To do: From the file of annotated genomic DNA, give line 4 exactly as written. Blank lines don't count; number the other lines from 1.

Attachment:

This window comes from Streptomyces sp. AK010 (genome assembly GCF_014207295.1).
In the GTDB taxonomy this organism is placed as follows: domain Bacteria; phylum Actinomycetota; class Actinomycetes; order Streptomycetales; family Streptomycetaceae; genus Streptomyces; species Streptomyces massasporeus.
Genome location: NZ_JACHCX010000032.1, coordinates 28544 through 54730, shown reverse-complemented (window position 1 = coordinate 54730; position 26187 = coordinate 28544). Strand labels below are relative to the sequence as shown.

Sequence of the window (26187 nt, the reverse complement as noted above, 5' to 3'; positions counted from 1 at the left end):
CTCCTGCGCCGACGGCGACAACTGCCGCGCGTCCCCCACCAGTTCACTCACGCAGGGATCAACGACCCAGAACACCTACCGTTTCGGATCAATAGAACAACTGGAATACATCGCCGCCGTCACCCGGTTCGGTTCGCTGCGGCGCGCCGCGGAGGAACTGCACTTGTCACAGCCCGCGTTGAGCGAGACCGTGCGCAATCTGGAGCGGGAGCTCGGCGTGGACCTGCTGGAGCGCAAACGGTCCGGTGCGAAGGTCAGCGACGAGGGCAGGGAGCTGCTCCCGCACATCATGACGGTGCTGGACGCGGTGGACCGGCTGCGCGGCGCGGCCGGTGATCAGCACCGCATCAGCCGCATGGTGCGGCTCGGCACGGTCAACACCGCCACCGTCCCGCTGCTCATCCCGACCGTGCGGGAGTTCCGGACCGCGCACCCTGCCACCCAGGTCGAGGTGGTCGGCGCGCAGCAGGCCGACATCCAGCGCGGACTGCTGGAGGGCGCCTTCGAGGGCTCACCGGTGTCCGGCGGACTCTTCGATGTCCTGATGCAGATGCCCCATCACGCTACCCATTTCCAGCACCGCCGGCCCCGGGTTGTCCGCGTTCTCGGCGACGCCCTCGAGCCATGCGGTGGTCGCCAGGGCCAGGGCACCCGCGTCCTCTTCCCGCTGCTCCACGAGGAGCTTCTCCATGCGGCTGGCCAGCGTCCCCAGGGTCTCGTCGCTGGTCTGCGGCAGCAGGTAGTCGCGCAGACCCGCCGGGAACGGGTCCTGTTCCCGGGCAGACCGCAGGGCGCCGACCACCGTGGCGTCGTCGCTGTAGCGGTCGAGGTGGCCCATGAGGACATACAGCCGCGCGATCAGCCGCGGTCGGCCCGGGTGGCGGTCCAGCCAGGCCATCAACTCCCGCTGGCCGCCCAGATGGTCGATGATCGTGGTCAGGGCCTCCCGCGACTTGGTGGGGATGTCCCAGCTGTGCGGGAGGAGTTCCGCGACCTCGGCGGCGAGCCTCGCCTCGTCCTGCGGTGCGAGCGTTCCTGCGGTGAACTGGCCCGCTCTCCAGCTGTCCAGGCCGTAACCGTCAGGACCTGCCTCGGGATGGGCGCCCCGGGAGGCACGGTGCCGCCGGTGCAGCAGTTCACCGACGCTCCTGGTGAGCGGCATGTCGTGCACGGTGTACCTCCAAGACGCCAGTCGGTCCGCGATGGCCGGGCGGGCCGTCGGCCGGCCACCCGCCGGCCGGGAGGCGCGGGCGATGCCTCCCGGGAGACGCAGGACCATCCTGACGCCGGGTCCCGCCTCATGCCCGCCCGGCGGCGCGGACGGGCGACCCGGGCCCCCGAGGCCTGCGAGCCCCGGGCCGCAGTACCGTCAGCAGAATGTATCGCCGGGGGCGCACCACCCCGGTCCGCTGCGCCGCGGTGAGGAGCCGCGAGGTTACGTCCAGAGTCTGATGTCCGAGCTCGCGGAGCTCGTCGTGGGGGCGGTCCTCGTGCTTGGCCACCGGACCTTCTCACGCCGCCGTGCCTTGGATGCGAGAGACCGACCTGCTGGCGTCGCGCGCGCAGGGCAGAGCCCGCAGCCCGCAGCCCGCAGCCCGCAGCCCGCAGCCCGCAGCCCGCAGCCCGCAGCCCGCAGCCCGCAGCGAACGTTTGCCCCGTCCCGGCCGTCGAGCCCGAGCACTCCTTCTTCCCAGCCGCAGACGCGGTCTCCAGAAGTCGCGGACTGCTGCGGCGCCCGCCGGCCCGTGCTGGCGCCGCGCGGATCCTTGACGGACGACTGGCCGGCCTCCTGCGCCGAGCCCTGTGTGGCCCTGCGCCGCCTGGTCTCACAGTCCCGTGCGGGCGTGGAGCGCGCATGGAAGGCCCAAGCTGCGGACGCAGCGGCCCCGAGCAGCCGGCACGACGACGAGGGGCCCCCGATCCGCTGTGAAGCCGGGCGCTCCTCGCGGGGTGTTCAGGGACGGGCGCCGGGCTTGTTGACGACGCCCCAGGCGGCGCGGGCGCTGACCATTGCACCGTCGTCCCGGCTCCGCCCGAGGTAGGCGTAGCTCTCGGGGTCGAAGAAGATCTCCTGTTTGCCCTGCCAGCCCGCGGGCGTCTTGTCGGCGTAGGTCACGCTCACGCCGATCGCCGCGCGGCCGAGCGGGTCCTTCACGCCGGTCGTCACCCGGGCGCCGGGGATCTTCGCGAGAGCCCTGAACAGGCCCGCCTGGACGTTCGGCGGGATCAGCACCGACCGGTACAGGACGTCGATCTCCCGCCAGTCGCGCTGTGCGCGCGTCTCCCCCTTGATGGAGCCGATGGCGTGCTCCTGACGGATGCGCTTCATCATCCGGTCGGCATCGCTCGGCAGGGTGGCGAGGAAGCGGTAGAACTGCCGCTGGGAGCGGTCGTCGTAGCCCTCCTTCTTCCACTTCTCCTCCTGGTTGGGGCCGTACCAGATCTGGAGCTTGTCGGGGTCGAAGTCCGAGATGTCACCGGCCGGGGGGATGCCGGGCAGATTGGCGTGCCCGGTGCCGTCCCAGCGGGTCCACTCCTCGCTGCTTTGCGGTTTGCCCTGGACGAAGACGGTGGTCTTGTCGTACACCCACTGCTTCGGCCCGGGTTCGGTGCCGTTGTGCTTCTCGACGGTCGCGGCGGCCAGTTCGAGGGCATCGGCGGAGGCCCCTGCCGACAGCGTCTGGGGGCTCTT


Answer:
Sequence of the window (26187 nt, the reverse complement as noted above, 5' to 3'; positions counted from 1 at the left end):